A budding topic within the field of positive psychology, is social relationships.
Sociologists and psychologists alike have begun to notice a growing trend in social behavior in the west: namely, that western social norms are moving towards greater social isolation. With the rise of technology – facebook, twitter, instigram, tumblr – young people are becoming increasingly isolated from one another.
In his book Bowling Alone: The Collapse and Revival of American Community, Robert Putnam demonstrates a severe decrease in group social activity over the past few decades. Specifically, there has been a staunt decrease in participation in non-work spheres: in neighborhoods, religious communities, political communities, and volunteer communities.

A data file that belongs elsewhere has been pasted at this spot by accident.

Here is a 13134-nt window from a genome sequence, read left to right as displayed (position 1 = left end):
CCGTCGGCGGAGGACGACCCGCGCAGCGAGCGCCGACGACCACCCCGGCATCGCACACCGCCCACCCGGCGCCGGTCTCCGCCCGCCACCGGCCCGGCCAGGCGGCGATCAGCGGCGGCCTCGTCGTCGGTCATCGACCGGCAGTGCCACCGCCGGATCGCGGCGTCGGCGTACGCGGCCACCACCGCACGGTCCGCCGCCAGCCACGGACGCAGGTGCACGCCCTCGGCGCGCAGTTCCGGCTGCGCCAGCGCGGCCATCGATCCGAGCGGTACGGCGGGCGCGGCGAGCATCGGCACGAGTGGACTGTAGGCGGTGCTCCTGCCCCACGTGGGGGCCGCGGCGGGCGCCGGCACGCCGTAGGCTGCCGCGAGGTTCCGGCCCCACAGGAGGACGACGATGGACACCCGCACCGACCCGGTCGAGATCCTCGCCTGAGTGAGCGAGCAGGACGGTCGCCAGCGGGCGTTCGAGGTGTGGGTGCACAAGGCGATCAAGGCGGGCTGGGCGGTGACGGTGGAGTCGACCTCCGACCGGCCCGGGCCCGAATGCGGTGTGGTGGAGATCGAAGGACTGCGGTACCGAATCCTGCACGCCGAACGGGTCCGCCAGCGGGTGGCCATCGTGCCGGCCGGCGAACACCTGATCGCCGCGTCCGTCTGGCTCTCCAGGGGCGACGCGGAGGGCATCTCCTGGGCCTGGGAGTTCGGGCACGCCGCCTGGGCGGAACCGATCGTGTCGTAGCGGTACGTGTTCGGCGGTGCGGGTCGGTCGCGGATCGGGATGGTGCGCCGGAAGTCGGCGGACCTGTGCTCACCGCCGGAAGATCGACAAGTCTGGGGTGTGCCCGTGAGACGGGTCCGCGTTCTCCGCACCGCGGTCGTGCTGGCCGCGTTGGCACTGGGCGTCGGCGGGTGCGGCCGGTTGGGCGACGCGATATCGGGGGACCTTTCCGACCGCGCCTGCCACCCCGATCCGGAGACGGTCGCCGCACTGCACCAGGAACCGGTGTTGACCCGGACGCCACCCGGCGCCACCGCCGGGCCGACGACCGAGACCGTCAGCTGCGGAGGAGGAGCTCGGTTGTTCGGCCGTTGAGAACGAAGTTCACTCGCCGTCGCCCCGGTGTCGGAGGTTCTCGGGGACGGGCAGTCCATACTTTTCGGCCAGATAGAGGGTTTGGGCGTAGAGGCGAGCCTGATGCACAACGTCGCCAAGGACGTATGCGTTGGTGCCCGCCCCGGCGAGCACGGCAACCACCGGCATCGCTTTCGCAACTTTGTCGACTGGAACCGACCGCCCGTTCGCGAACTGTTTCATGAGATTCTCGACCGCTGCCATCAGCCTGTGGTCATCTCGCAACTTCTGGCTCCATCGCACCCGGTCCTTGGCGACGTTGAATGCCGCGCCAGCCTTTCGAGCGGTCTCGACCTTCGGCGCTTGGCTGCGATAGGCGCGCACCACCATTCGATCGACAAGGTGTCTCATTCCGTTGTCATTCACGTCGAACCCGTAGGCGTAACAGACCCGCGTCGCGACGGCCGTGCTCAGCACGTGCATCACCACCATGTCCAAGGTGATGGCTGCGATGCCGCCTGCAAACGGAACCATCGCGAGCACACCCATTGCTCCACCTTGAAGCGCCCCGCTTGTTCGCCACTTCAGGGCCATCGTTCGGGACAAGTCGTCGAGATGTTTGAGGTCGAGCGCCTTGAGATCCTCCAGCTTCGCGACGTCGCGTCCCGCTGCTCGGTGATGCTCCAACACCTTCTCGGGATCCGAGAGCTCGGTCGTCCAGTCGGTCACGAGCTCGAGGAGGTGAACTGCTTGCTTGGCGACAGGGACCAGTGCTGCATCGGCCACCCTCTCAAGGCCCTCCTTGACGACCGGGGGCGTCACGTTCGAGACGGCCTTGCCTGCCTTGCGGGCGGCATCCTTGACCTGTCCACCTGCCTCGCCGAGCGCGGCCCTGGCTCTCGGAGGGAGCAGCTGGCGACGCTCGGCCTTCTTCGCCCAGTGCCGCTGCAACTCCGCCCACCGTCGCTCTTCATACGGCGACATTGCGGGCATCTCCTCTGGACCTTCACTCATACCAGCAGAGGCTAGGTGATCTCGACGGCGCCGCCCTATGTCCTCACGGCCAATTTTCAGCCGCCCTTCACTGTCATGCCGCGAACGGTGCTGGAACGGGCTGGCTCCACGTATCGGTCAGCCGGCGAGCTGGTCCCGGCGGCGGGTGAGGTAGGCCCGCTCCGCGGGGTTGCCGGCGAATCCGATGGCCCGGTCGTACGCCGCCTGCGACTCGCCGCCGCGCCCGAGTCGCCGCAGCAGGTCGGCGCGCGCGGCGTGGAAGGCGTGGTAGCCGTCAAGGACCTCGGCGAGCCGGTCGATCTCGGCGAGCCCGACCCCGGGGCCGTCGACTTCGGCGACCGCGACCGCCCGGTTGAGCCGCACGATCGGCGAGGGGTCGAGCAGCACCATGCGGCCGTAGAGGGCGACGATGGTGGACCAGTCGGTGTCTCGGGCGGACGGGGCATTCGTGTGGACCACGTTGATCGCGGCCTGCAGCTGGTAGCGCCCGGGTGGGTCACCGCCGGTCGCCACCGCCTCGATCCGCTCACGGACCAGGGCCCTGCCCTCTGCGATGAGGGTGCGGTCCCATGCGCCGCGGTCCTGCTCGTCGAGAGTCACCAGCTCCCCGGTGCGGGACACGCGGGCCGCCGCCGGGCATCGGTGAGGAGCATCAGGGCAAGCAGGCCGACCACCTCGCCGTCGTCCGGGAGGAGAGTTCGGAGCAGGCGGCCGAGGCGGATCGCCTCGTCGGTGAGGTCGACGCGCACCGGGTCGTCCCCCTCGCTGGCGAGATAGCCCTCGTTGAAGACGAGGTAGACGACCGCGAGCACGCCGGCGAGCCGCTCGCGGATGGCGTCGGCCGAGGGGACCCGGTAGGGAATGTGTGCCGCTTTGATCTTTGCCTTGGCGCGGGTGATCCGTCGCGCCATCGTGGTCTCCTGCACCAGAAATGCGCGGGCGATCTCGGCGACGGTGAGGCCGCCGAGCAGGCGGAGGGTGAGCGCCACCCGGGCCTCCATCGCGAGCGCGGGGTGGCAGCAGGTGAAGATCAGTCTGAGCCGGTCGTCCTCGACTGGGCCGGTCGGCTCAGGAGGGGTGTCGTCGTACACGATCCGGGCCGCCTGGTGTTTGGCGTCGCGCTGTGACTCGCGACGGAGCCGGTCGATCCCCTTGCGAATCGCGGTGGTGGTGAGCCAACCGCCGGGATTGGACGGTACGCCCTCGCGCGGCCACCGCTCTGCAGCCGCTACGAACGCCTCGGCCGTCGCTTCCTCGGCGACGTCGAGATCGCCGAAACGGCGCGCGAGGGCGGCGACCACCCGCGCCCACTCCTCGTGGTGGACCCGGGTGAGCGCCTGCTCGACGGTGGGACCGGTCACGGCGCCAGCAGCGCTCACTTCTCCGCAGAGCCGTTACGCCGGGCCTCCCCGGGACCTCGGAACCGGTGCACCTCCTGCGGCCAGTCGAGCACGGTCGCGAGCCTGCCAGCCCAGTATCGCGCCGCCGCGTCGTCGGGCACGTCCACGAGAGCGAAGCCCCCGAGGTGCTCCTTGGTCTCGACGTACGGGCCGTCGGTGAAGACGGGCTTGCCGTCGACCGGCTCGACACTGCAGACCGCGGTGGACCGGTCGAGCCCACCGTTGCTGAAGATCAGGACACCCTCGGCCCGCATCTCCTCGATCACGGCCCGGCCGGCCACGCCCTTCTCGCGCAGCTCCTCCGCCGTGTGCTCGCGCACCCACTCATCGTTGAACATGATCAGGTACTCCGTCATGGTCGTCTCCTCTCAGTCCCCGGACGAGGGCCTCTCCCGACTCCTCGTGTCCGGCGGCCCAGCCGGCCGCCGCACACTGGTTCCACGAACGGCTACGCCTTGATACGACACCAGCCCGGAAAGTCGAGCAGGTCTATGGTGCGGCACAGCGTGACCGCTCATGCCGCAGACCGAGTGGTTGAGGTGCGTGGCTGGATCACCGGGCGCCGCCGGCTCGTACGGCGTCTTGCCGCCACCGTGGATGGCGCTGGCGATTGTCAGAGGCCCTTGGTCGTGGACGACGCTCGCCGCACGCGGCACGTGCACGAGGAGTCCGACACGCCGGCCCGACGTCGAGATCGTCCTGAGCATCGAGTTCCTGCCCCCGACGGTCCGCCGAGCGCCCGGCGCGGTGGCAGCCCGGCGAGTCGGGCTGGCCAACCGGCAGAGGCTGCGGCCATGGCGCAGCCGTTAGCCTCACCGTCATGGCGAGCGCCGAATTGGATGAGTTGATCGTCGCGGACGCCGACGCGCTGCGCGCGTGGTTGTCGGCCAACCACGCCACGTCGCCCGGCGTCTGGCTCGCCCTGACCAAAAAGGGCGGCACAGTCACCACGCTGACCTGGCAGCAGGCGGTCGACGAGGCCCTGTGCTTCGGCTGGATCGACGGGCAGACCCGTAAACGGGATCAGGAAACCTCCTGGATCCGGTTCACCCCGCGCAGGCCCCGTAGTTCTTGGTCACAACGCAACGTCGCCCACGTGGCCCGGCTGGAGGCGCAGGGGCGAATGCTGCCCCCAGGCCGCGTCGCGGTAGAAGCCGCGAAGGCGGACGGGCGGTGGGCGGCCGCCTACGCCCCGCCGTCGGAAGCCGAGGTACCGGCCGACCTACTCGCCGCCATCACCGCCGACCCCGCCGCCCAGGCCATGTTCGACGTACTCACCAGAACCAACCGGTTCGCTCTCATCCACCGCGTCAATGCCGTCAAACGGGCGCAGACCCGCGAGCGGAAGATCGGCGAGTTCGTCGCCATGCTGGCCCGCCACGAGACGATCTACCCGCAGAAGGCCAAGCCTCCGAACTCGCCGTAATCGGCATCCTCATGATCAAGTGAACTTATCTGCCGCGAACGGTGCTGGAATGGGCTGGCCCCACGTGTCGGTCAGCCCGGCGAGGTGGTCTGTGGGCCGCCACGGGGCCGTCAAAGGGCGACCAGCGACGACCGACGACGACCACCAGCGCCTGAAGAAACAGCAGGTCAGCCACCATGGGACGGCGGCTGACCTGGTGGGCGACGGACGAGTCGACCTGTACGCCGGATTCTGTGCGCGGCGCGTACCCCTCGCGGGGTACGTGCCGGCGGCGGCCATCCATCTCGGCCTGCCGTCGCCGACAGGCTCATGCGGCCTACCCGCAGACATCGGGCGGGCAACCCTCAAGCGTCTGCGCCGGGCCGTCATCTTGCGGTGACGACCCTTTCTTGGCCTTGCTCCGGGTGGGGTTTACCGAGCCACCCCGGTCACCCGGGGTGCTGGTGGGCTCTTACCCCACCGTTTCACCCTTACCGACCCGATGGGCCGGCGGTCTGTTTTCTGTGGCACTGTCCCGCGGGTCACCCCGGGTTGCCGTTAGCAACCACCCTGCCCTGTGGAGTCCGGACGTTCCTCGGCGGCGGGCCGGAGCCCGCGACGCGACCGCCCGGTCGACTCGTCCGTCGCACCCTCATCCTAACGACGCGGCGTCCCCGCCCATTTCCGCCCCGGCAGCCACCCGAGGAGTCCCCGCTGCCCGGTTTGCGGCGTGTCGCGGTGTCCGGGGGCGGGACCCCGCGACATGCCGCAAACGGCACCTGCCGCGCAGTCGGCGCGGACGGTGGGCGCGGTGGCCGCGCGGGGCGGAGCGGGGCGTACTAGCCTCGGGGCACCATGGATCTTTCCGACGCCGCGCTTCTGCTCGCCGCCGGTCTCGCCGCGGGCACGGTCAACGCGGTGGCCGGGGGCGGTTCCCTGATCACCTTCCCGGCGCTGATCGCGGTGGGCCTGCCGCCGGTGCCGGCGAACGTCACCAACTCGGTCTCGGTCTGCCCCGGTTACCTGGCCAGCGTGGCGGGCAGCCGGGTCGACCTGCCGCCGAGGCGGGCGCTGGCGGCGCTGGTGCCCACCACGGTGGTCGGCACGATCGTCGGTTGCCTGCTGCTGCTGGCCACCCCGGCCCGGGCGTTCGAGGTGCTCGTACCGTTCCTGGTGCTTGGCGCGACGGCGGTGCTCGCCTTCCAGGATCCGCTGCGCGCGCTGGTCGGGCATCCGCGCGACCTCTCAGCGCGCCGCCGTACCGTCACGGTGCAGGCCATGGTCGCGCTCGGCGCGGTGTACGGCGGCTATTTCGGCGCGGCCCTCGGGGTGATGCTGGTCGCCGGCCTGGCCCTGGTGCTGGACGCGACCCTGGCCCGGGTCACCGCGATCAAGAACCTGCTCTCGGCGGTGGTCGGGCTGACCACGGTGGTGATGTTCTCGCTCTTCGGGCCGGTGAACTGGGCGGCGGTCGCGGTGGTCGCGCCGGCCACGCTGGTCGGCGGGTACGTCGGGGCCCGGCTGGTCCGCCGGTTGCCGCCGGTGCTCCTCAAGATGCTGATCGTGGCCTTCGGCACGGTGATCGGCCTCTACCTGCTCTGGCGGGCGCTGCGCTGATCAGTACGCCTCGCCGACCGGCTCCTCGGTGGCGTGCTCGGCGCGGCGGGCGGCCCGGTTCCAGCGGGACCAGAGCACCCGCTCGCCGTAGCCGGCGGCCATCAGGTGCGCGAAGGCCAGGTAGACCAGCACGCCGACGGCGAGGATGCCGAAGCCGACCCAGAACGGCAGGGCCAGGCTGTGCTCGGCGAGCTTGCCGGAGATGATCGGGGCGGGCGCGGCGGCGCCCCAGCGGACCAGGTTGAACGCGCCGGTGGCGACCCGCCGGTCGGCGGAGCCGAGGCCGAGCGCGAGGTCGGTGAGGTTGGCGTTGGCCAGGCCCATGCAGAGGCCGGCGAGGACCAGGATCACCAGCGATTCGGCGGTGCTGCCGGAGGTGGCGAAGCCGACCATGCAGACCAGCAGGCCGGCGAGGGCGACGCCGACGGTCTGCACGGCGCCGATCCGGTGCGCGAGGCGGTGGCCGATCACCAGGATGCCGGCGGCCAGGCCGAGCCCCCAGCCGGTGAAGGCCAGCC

This trend has spurred research within positive psychology.
In a groundbreaking literature review by Julianne Holt-Lunstad, Timothy B. Smith, and J. Bradley Layton, data was acquired from a total of 148 studies for a total of 308,849 participants, examining social relationships and mortality. Results of the meta-analysis of these studies noted that participants with close social relationships had a 50% greater chance of survival than those with poor social networks.
What?!?!?!? Yeah, I know. Crazy stuff.
So apparently, our social relationships hold a heck of a lot of value.
- The book Bowling Alone
- UPenn Positive Psychology Research Center